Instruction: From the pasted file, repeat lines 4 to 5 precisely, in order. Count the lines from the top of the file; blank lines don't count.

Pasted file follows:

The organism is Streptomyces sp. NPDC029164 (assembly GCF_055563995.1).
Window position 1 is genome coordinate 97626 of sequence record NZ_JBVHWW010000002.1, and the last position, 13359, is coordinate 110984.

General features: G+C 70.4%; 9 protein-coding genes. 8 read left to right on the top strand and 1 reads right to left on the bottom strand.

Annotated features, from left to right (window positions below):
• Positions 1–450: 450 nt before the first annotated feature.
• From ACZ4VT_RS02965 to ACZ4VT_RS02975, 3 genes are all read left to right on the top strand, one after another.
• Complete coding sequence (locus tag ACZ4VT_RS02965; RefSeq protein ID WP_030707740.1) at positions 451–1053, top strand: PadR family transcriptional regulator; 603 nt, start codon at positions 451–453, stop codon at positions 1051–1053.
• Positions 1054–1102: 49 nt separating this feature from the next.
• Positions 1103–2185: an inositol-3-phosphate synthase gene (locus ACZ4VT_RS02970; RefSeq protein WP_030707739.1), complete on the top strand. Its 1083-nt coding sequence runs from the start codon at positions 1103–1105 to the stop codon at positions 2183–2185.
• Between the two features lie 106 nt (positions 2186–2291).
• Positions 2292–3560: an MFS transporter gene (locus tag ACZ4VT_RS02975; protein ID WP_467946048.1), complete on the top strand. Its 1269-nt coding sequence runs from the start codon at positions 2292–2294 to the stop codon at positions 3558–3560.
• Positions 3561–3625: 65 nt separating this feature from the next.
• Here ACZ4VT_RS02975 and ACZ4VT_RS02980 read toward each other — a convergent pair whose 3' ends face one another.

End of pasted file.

Annotated features, from left to right (window positions below):
• Positions 1–450: 450 nt before the first annotated feature.